Last week, the Free Will & Science course finished up their poster sessions. It was one of the most enriching classroom experiences I’ve ever witnessed.† In case you’re interested, here’s a post about the why and how of classroom poster sessions — including templates for your own classroom. Continue reading Classroom Poster Sessions: A win for you and your students
A whiteboard is pretty versatile. It can be used many times for many purposes. I use it during meetings and while working alone. In this post, I’ll explain how I use a whiteboard for creating visual aids.
1. Visual Brainstorming
I am very committed to the digital workspace. My library, papers, notes, handouts, etc. are in the cloud (more about that in this post). I do all of my reading and writing on a computer or a smartphone. But very occasionally a physical workspace trumps my digital workspace.
Visual brainstorming is one task for which a physical workspace outshines the digital counterpart. Visual brainstorming is Continue reading Whiteboards & Visual Brainstorming
From September 5 to September 30, there is an exciting, free, online conference about the philosophy and science of mind: the (second annual) Minds Online conference! Loads of wonderful scholars are sharing and commenting on each other’s research — and you can access and participate in all of it!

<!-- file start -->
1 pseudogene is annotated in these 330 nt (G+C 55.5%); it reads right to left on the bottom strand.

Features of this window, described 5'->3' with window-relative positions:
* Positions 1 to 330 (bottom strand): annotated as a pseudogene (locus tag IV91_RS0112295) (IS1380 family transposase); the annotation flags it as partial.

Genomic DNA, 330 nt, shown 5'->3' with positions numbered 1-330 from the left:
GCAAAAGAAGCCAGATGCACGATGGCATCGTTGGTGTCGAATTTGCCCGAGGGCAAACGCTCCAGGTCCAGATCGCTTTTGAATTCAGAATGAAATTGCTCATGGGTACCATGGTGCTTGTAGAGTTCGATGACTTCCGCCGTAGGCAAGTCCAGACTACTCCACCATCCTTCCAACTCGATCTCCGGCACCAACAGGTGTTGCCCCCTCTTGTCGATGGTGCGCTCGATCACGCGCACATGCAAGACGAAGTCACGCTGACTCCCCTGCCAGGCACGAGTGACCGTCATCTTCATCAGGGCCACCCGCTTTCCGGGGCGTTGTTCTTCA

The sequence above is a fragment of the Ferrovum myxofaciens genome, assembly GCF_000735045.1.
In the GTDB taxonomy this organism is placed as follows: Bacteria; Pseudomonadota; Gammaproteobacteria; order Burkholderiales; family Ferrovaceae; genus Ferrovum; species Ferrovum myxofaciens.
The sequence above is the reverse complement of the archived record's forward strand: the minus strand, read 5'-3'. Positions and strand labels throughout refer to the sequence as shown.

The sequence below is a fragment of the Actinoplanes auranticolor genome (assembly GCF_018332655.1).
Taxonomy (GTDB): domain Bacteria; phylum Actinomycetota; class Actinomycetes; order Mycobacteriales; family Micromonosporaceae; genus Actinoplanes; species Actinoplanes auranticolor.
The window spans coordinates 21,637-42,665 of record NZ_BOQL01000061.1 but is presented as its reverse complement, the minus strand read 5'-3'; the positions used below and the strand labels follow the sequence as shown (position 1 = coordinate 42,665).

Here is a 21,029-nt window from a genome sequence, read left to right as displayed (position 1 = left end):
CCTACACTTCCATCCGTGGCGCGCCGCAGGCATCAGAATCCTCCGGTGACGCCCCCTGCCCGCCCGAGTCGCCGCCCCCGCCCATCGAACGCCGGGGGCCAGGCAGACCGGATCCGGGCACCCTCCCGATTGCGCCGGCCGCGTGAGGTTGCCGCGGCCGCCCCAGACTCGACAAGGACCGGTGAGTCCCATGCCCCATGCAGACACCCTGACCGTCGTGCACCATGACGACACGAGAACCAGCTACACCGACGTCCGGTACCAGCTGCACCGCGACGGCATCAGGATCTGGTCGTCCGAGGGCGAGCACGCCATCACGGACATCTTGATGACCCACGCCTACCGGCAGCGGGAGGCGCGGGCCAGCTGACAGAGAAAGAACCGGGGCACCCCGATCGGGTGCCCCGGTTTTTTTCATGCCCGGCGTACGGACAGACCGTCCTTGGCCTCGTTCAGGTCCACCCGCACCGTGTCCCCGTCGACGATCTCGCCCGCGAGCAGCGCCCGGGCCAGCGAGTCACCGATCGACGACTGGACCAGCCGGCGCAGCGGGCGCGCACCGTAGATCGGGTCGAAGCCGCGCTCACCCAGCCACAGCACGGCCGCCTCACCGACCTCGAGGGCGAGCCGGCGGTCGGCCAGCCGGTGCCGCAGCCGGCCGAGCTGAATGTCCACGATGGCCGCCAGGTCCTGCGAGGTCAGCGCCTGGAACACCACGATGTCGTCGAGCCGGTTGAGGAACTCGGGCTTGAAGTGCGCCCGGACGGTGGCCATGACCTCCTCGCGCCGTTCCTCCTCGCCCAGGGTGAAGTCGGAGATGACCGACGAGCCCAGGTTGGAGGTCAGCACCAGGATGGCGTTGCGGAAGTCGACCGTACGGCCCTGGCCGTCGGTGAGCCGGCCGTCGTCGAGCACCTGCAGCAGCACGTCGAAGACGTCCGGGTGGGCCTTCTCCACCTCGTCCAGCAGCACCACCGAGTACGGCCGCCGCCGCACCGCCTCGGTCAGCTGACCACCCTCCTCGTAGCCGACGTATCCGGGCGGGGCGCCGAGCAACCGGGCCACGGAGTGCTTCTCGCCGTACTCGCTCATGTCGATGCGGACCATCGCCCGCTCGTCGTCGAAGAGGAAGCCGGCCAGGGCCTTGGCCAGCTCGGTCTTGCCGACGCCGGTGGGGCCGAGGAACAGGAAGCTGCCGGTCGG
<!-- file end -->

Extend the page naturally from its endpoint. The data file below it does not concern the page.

Here are a few things to note for those who are new to online conferences.
- Sessions: There are four sessions, each with a different topic and its own keynote.
- Timeline: Each session lasts one week. (So the conference lasts four weeks).
- Participating: You can read papers starting the weekend before their session. And you you can comment on papers on Monday through Friday of their session.
So head on over and enjoy the wonder that is conferencing from the comfort of your home, office, favorite coffee shop, etc.
Here’s the program: http://mindsonline.philosophyofbrains.com/minds-online-2016-program/
There are way more manuscripts than opportunities for respected peer-reviewed publications (Sinhababu 2016). So many good manuscripts might never be properly reviewed (or published). This would be bad. In this post, I’ll mention a few potential solutions. Then I’ll briefly evaluate one: eliminating compulsory peer-review altogether.
1. Peer Review Is New
I learned from Kate Norlock that peer-review is a relatively recent thing.†
… the surprisingly short history of what we now think of as peer-review [Times Higher Ed.] … the Google ngram on peer-review: [Google ngram article] …. suggests that academics have only been so fixated on it as the measure of our worth since the 1970s.
2. The Current Form of Peer Review Isn’t Obviously Optimal
One reason for peer-review might be that it inhibits bias. And there is some evidence that anonymous peer-review reduces bias (Budden et al 2008). However, a review of 17 studies Continue reading Peer-review: should we get rid of it?
I will be presenting a poster about “The Network Theory of Willpower” at the Montreal Neuroethics Conference For Young Researchers on April 17th. You can find the poster here. Continue reading The Willpower Network